Regardless of whether it is Wall Street, the sub-prime loans or state budgets, this last decade has shown the runaway tolls the nation has to bear when there we stray away from basics and over-indulge.
Hopefully, communities across the world will cope better with the global urban population growth that is slated to reach 5 billion by 2030, and which will make up 60% of the world’s total. Climate change, our fragile environment and our air quality are not such distant issues as they were a decade ago.
To meet transport needs, we know we cannot afford to continue to rely on cars and trucks at the expense of their many downsides, among which is the effect of their comparative high greenhouse emissions. Fortunately, there are blueprints already in place in Europe and in our own backyards to accommodate those needs while simultaneously, preserving and improving the quality of life for our urban masses.
The Danish “Principles for Transport in Urban Life”
Among the 10 Principles for Transport in Urban Life put forth by Danish visionary and urban design consultants, Jan Gehl and Walter Hook, are that transport has to be — powered by people i.e. walking, and bicycles; cost effective such as public transport; clean vehicles at “cruise control” speeds and be sustainable at the same time.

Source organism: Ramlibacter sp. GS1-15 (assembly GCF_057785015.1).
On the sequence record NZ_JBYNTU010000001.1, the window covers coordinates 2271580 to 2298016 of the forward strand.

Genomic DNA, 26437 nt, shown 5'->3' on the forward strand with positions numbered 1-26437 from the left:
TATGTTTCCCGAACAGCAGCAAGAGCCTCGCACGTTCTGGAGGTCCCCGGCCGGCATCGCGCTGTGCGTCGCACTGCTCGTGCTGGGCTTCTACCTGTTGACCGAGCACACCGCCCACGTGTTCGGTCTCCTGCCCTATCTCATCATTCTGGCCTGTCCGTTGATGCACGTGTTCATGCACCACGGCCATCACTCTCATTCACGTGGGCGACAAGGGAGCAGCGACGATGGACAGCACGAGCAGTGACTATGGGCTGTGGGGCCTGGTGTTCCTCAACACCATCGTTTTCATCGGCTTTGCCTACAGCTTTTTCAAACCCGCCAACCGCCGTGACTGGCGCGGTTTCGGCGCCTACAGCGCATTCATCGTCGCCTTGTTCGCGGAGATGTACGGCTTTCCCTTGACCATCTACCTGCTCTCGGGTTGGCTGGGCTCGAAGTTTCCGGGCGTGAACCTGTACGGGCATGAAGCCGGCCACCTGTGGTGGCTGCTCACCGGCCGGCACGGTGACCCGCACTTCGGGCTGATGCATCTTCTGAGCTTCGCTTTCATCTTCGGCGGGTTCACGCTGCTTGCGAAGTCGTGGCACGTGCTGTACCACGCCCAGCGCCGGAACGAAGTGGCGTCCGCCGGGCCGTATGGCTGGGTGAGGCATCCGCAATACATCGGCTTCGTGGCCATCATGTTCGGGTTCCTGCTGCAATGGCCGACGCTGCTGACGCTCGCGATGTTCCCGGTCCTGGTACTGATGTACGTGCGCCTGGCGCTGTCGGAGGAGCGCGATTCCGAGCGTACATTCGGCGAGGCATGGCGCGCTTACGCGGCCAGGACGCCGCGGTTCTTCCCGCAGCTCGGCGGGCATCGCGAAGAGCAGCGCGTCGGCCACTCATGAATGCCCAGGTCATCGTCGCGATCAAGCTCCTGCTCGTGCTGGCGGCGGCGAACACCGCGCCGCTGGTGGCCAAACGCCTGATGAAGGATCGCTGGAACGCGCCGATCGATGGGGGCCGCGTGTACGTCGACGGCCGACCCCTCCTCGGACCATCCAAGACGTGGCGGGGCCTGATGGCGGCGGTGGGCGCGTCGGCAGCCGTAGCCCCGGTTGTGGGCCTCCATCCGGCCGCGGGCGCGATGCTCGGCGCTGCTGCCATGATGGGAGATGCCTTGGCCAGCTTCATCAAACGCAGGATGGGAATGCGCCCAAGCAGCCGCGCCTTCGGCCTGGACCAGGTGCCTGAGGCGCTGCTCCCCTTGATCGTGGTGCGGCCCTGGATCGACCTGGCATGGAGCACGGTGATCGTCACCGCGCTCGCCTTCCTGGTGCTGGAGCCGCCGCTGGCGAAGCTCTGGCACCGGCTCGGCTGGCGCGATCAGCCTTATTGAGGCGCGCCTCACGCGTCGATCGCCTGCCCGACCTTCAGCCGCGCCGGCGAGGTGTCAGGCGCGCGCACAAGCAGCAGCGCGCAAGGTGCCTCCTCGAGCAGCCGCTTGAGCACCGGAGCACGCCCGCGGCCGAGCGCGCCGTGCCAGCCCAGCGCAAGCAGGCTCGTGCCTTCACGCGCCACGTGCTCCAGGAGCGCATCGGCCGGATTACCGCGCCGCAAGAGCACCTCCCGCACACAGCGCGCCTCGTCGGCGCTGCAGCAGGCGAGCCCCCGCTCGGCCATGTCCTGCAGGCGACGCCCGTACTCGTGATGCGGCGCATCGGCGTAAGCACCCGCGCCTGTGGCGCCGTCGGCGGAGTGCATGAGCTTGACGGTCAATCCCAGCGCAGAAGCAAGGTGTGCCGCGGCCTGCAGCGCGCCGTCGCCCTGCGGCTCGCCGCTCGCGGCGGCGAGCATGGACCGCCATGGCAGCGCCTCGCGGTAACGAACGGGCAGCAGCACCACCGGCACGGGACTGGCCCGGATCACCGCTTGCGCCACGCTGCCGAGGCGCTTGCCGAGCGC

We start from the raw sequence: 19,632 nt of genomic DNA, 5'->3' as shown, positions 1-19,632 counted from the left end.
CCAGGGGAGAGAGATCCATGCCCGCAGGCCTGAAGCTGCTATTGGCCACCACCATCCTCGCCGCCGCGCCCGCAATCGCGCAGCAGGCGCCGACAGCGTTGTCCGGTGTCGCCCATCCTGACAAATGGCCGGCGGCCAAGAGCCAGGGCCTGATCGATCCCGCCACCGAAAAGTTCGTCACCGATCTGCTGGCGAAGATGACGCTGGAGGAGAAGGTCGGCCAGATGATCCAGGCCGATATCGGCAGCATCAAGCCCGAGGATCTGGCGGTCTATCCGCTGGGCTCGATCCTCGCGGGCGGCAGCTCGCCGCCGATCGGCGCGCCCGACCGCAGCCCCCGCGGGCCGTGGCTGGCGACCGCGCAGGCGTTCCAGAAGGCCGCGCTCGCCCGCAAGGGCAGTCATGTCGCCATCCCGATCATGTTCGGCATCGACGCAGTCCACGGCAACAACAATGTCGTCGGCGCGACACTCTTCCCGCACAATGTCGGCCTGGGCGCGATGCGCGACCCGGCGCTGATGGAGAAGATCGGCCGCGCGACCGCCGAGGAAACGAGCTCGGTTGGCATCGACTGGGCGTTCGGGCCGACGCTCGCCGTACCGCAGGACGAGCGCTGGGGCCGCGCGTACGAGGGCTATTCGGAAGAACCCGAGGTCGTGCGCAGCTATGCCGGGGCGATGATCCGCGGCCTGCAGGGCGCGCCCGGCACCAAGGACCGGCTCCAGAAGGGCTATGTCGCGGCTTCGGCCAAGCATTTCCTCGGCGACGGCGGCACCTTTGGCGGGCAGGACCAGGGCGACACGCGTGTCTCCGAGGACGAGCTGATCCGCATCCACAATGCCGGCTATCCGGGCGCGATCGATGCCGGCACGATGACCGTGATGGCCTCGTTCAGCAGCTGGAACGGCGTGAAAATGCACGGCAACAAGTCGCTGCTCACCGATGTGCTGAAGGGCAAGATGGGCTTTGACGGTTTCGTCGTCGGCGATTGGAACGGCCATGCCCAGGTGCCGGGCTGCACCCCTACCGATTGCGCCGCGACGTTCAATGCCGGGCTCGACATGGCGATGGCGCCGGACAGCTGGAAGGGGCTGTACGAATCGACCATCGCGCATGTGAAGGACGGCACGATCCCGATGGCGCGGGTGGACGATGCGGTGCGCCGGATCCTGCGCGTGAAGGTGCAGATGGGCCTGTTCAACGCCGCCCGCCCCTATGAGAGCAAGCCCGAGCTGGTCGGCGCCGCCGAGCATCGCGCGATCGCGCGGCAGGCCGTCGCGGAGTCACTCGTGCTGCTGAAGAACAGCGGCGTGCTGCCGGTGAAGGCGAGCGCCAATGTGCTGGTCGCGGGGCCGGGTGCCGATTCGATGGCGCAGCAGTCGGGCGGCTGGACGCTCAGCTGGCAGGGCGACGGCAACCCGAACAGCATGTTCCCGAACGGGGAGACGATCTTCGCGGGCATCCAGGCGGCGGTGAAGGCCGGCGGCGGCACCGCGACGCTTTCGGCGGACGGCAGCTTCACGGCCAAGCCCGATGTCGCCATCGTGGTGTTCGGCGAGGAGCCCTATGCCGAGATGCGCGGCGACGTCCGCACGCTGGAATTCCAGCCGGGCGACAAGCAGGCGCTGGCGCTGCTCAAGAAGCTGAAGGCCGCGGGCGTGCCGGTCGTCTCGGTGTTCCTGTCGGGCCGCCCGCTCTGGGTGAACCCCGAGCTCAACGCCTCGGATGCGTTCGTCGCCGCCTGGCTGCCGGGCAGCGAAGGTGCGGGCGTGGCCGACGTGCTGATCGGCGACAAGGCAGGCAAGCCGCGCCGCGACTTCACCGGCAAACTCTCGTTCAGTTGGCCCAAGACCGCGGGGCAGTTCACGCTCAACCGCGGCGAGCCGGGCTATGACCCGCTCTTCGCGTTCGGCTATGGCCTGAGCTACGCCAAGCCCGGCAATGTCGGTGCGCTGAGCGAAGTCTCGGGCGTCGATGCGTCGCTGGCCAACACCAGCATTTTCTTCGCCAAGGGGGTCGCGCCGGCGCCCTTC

We see how these principles transform the streets of their capital, Copenhagen via this Streetfilms.org, into an enviable environment of calm, safety and civility despite the mish-mash of transport modes.
The American Approach: Complete Streets
Running parallel to many of the Danish principles are our Complete Streets policy which stress the livability of our streets, and, the need to design urban spaces that consider all potential users, regardless of age and ability. Fourteen states and almost 200 communities are on-board and have enacted the policy, to varying degrees.
Even the cradle of the American auto industry, Michigan, has enacted the policy recently. In the past, their heavier traffic may have justified the hefty need for roadways (with nine lanes in some cases), but its auto industry’s two decade decline has exposed over-capacities. Ones that need to be curbed and re-purposed to cater to more affordable, non-motorized and eco-friendly road uses.
The time is ripe to move away from old-school biases for new roads and highways to ones that reshape, rejuvenate and enrich our local economies. Rather than the splurges of the past decade which we can ill-afford, let 2011 be the beginning of new hope and transitions for our entire community by being a bit more Amsterdamized or Copenhagenized and a whole lot more “Complete”.
Presently, Michigan — with twenty communities that have signed up Complete Streets policies —- takes the lead over the other states.
Separately, this study shows how homes with above-average Walkability Scores can “are worth between $4,000 – $34,000 more than similar but less walkable homes”.